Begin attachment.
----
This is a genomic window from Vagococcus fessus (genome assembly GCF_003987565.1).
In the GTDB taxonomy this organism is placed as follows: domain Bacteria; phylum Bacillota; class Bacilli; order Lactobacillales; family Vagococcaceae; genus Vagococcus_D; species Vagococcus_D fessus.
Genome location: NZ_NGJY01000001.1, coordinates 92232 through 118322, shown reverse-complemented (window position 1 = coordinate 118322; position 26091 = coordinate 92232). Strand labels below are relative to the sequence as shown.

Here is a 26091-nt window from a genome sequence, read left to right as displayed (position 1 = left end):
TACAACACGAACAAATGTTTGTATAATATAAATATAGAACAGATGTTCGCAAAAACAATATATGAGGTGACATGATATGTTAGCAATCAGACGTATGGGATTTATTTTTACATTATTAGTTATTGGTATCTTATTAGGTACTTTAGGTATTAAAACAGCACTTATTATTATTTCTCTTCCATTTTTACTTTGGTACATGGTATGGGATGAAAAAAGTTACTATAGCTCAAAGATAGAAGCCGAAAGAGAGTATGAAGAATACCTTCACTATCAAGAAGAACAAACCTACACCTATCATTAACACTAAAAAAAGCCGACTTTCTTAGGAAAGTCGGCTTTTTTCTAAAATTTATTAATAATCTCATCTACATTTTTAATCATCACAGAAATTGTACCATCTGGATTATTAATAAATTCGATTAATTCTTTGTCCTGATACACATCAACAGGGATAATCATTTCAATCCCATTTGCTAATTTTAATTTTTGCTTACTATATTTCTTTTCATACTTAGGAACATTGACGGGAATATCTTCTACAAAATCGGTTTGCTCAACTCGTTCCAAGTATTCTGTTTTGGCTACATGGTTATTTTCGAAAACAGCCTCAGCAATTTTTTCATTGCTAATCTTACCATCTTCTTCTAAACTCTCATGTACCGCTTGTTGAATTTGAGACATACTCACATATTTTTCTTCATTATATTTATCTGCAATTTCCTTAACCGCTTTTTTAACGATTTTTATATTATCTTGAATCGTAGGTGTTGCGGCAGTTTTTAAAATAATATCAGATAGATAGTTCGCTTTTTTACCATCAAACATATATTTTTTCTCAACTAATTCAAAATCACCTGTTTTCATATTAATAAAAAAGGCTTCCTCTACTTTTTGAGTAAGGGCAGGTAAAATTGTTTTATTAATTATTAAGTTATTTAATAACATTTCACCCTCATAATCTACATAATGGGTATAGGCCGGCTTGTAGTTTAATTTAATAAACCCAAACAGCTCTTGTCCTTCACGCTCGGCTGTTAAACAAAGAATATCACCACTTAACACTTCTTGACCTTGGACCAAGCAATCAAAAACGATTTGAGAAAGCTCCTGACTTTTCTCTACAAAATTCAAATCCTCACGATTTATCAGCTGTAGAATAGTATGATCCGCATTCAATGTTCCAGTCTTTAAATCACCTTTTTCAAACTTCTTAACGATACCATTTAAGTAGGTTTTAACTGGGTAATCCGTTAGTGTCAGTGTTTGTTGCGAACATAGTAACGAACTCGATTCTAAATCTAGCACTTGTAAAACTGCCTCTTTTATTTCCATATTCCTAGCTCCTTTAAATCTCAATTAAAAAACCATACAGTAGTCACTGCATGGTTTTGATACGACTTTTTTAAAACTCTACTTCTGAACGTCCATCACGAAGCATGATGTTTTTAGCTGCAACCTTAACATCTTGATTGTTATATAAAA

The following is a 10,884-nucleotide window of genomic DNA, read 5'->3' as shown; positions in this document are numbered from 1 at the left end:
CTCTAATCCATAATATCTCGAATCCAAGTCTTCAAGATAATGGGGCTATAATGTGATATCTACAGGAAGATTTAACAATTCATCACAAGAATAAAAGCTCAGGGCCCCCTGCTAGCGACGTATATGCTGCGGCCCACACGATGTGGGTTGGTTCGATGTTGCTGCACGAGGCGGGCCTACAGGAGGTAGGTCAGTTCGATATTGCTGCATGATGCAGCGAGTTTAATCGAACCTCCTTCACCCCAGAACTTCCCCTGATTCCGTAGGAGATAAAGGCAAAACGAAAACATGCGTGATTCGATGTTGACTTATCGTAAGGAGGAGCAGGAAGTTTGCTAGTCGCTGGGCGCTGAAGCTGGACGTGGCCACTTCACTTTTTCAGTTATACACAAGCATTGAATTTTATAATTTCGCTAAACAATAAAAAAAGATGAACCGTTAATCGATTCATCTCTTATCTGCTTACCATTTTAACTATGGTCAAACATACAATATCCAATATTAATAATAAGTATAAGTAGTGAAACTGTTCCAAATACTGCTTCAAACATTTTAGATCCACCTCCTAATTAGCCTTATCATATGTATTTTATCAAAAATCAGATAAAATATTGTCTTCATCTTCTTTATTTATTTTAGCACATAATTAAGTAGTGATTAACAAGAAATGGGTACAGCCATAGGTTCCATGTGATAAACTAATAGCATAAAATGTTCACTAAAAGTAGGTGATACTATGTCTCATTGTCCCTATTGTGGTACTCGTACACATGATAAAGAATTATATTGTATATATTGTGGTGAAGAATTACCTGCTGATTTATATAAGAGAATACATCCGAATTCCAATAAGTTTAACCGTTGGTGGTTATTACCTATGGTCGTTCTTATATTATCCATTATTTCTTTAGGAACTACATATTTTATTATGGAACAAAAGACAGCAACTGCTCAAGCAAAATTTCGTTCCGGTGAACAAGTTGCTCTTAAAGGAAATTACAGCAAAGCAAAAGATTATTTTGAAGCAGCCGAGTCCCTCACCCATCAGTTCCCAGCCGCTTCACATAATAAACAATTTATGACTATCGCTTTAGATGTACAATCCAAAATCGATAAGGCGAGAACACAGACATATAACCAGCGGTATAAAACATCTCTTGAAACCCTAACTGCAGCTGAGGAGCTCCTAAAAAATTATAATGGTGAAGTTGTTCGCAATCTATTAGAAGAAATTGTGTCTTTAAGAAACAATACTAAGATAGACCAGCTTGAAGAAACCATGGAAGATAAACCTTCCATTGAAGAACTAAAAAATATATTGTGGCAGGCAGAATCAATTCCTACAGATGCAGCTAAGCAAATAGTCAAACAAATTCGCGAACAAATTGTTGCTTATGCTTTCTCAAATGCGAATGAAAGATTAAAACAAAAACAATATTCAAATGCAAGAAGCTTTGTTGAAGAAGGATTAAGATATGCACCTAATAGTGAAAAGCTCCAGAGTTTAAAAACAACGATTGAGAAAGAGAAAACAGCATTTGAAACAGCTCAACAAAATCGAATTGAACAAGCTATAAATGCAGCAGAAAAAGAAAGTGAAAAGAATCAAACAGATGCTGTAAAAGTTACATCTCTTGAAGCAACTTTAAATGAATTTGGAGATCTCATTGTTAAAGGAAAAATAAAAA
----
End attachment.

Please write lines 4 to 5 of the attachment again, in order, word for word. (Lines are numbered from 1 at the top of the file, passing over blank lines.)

Here is a 26091-nt window from a genome sequence, read left to right as displayed (position 1 = left end):
TACAACACGAACAAATGTTTGTATAATATAAATATAGAACAGATGTTCGCAAAAACAATATATGAGGTGACATGATATGTTAGCAATCAGACGTATGGGATTTATTTTTACATTATTAGTTATTGGTATCTTATTAGGTACTTTAGGTATTAAAACAGCACTTATTATTATTTCTCTTCCATTTTTACTTTGGTACATGGTATGGGATGAAAAAAGTTACTATAGCTCAAAGATAGAAGCCGAAAGAGAGTATGAAGAATACCTTCACTATCAAGAAGAACAAACCTACACCTATCATTAACACTAAAAAAAGCCGACTTTCTTAGGAAAGTCGGCTTTTTTCTAAAATTTATTAATAATCTCATCTACATTTTTAATCATCACAGAAATTGTACCATCTGGATTATTAATAAATTCGATTAATTCTTTGTCCTGATACACATCAACAGGGATAATCATTTCAATCCCATTTGCTAATTTTAATTTTTGCTTACTATATTTCTTTTCATACTTAGGAACATTGACGGGAATATCTTCTACAAAATCGGTTTGCTCAACTCGTTCCAAGTATTCTGTTTTGGCTACATGGTTATTTTCGAAAACAGCCTCAGCAATTTTTTCATTGCTAATCTTACCATCTTCTTCTAAACTCTCATGTACCGCTTGTTGAATTTGAGACATACTCACATATTTTTCTTCATTATATTTATCTGCAATTTCCTTAACCGCTTTTTTAACGATTTTTATATTATCTTGAATCGTAGGTGTTGCGGCAGTTTTTAAAATAATATCAGATAGATAGTTCGCTTTTTTACCATCAAACATATATTTTTTCTCAACTAATTCAAAATCACCTGTTTTCATATTAATAAAAAAGGCTTCCTCTACTTTTTGAGTAAGGGCAGGTAAAATTGTTTTATTAATTATTAAGTTATTTAATAACATTTCACCCTCATAATCTACATAATGGGTATAGGCCGGCTTGTAGTTTAATTTAATAAACCCAAACAGCTCTTGTCCTTCACGCTCGGCTGTTAAACAAAGAATATCACCACTTAACACTTCTTGACCTTGGACCAAGCAATCAAAAACGATTTGAGAAAGCTCCTGACTTTTCTCTACAAAATTCAAATCCTCACGATTTATCAGCTGTAGAATAGTATGATCCGCATTCAATGTTCCAGTCTTTAAATCACCTTTTTCAAACTTCTTAACGATACCATTTAAGTAGGTTTTAACTGGGTAATCCGTTAGTGTCAGTGTTTGTTGCGAACATAGTAACGAACTCGATTCTAAATCTAGCACTTGTAAAACTGCCTCTTTTATTTCCATATTCCTAGCTCCTTTAAATCTCAATTAAAAAACCATACAGTAGTCACTGCATGGTTTTGATACGACTTTTTTAAAACTCTACTTCTGAACGTCCATCACGAAGCATGATGTTTTTAGCTGCAACCTTAACATCTTGATTGTTATATAAAA